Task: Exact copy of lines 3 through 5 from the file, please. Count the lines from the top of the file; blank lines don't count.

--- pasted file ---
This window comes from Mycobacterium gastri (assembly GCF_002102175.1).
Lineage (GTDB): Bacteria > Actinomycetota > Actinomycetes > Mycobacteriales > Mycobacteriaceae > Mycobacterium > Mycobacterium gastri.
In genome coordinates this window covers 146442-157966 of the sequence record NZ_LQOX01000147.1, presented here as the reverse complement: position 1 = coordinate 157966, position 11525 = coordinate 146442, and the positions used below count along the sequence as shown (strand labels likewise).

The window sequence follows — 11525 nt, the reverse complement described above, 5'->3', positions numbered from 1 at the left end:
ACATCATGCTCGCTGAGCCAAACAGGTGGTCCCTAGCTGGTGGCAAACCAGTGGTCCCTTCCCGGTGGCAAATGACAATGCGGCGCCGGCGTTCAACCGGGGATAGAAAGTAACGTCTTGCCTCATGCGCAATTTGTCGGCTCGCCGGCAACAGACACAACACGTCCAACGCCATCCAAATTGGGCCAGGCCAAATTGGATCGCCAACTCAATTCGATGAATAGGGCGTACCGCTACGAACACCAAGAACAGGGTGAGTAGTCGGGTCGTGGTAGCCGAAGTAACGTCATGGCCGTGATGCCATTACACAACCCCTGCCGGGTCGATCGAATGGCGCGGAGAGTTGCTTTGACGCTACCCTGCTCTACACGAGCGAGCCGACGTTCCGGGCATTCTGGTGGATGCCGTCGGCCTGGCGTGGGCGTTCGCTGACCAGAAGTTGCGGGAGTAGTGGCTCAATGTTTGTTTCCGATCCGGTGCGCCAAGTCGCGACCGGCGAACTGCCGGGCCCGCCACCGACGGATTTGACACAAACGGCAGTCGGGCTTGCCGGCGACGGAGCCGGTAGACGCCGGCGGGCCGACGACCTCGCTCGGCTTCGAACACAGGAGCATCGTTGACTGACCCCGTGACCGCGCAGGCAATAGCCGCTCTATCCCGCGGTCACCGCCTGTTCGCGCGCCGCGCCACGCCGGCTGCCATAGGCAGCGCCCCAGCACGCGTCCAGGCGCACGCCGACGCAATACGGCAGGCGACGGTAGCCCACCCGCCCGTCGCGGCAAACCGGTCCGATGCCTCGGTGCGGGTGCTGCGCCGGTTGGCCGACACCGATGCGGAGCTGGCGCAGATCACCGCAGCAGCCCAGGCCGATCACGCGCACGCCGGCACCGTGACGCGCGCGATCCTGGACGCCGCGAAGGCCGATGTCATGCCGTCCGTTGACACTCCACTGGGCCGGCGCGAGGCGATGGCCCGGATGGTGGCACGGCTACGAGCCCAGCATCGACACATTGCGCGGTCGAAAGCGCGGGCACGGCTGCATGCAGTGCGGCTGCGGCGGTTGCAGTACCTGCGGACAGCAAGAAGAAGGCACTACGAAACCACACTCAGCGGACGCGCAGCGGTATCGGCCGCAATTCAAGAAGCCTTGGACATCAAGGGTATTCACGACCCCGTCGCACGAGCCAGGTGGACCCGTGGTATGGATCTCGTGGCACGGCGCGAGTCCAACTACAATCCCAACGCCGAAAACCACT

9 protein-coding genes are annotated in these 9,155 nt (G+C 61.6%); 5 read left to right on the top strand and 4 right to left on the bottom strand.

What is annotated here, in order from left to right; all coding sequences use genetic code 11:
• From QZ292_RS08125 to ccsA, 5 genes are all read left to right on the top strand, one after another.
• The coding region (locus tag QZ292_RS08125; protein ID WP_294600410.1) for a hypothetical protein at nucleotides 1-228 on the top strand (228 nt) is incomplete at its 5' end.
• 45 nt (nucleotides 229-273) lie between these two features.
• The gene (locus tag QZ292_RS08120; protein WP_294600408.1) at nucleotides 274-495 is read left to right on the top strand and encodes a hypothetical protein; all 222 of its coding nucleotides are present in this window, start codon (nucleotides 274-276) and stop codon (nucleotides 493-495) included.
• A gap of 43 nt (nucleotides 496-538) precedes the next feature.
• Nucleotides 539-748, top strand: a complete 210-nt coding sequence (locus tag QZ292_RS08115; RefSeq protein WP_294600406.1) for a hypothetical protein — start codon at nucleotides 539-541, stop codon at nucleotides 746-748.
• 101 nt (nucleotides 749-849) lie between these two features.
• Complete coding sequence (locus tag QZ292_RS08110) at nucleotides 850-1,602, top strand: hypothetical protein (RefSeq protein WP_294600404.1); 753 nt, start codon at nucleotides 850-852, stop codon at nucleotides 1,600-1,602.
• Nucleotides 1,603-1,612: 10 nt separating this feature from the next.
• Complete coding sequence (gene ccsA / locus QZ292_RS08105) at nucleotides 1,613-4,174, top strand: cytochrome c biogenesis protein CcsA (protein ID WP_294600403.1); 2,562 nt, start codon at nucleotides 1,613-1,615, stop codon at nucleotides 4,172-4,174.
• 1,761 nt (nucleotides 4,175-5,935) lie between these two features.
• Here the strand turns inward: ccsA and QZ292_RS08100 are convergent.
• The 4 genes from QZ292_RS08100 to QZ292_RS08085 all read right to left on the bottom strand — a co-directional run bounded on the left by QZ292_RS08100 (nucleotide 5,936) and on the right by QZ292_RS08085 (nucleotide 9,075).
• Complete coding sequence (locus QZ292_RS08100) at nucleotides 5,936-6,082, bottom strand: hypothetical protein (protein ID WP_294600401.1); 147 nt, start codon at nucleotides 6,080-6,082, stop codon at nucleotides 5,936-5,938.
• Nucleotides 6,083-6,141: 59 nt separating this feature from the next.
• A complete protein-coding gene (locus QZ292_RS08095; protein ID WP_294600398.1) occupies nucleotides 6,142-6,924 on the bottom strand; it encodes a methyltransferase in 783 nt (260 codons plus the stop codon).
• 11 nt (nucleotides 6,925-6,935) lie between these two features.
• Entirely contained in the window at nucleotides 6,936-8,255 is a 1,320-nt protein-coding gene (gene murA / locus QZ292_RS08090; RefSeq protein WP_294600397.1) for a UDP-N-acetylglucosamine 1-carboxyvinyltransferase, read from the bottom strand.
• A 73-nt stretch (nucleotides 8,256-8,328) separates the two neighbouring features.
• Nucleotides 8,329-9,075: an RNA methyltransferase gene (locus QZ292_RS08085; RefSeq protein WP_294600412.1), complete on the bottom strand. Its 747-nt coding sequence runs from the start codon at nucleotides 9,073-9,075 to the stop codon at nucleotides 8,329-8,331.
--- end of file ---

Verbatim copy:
In genome coordinates this window covers 146442-157966 of the sequence record NZ_LQOX01000147.1, presented here as the reverse complement: position 1 = coordinate 157966, position 11525 = coordinate 146442, and the positions used below count along the sequence as shown (strand labels likewise).

The window sequence follows — 11525 nt, the reverse complement described above, 5'->3', positions numbered from 1 at the left end:
ACATCATGCTCGCTGAGCCAAACAGGTGGTCCCTAGCTGGTGGCAAACCAGTGGTCCCTTCCCGGTGGCAAATGACAATGCGGCGCCGGCGTTCAACCGGGGATAGAAAGTAACGTCTTGCCTCATGCGCAATTTGTCGGCTCGCCGGCAACAGACACAACACGTCCAACGCCATCCAAATTGGGCCAGGCCAAATTGGATCGCCAACTCAATTCGATGAATAGGGCGTACCGCTACGAACACCAAGAACAGGGTGAGTAGTCGGGTCGTGGTAGCCGAAGTAACGTCATGGCCGTGATGCCATTACACAACCCCTGCCGGGTCGATCGAATGGCGCGGAGAGTTGCTTTGACGCTACCCTGCTCTACACGAGCGAGCCGACGTTCCGGGCATTCTGGTGGATGCCGTCGGCCTGGCGTGGGCGTTCGCTGACCAGAAGTTGCGGGAGTAGTGGCTCAATGTTTGTTTCCGATCCGGTGCGCCAAGTCGCGACCGGCGAACTGCCGGGCCCGCCACCGACGGATTTGACACAAACGGCAGTCGGGCTTGCCGGCGACGGAGCCGGTAGACGCCGGCGGGCCGACGACCTCGCTCGGCTTCGAACACAGGAGCATCGTTGACTGACCCCGTGACCGCGCAGGCAATAGCCGCTCTATCCCGCGGTCACCGCCTGTTCGCGCGCCGCGCCACGCCGGCTGCCATAGGCAGCGCCCCAGCACGCGTCCAGGCGCACGCCGACGCAATACGGCAGGCGACGGTAGCCCACCCGCCCGTCGCGGCAAACCGGTCCGATGCCTCGGTGCGGGTGCTGCGCCGGTTGGCCGACACCGATGCGGAGCTGGCGCAGATCACCGCAGCAGCCCAGGCCGATCACGCGCACGCCGGCACCGTGACGCGCGCGATCCTGGACGCCGCGAAGGCCGATGTCATGCCGTCCGTTGACACTCCACTGGGCCGGCGCGAGGCGATGGCCCGGATGGTGGCACGGCTACGAGCCCAGCATCGACACATTGCGCGGTCGAAAGCGCGGGCACGGCTGCATGCAGTGCGGCTGCGGCGGTTGCAGTACCTGCGGACAGCAAGAAGAAGGCACTACGAAACCACACTCAGCGGACGCGCAGCGGTATCGGCCGCAATTCAAGAAGCCTTGGACATCAAGGGTATTCACGACCCCGTCGCACGAGCCAGGTGGACCCGTGGTATGGATCTCGTGGCACGGCGCGAGTCCAACTACAATCCCAACGCCGAAAACCACT